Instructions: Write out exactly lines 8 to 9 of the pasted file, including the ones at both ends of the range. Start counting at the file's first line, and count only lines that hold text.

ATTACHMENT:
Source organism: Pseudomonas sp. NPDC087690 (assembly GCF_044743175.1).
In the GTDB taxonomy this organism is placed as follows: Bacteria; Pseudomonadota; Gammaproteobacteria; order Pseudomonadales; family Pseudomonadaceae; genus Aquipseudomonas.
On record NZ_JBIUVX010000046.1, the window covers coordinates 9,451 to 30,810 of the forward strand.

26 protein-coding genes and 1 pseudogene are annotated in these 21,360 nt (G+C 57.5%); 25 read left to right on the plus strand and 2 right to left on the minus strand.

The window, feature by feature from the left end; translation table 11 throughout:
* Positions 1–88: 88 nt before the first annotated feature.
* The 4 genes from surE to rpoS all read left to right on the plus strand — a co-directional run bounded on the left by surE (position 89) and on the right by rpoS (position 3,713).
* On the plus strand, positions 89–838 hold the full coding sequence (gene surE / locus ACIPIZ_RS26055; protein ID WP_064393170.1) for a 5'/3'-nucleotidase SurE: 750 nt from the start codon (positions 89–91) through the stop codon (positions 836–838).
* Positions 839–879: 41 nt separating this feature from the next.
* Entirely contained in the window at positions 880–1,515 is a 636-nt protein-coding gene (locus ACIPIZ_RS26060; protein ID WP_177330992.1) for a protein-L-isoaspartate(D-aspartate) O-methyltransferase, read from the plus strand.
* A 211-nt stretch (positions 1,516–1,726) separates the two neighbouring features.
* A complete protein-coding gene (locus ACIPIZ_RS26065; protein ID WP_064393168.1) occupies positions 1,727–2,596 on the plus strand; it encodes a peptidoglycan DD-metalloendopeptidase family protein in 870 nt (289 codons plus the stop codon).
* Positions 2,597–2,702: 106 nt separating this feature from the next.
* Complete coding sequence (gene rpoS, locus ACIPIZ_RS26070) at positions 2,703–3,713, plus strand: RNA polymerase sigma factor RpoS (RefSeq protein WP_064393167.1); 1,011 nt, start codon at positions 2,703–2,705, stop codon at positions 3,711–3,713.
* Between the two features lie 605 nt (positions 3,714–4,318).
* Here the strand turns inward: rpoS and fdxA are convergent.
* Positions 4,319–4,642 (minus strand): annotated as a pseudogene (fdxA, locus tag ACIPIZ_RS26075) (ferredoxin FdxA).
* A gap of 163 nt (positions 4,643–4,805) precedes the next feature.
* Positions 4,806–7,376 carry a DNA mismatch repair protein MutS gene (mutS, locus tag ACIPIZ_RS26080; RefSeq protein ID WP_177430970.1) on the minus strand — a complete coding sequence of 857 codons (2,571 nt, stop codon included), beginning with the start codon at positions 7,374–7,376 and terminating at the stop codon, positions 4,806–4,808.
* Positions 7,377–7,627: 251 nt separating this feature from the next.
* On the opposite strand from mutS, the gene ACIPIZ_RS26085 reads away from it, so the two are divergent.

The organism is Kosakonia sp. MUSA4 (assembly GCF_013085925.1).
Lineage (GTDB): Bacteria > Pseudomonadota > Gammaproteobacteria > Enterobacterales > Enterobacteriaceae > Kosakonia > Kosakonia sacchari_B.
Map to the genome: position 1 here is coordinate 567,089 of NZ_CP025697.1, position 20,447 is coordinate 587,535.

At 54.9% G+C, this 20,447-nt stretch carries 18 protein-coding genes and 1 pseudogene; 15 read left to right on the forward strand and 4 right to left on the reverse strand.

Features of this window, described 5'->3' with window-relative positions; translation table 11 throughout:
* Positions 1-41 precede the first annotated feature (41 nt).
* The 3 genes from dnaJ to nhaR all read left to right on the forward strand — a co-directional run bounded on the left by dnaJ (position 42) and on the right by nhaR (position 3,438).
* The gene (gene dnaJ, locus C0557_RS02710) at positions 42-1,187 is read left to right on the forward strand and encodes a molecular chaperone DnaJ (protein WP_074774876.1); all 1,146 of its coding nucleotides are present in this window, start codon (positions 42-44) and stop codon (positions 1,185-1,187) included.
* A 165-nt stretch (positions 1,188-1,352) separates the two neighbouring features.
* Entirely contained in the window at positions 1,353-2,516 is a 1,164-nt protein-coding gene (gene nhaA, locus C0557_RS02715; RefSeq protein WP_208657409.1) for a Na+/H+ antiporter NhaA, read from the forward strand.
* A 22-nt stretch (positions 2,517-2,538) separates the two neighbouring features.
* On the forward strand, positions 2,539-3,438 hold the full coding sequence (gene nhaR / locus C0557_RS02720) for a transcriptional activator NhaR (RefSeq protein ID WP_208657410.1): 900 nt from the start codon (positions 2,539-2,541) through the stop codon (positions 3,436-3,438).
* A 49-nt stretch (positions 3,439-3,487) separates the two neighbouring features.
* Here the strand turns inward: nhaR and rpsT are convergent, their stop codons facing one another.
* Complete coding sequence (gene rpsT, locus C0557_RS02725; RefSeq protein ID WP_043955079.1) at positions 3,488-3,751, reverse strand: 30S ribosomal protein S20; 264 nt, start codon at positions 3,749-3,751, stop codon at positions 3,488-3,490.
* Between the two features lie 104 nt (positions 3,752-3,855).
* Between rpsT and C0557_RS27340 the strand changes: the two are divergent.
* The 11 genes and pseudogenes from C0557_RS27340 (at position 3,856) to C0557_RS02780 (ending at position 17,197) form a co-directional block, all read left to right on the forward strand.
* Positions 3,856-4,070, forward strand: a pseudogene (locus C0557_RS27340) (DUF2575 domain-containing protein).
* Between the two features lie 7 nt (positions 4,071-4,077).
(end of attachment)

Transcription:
* On the plus strand, positions 89–838 hold the full coding sequence (gene surE / locus ACIPIZ_RS26055; protein ID WP_064393170.1) for a 5'/3'-nucleotidase SurE: 750 nt from the start codon (positions 89–91) through the stop codon (positions 836–838).
* Positions 839–879: 41 nt separating this feature from the next.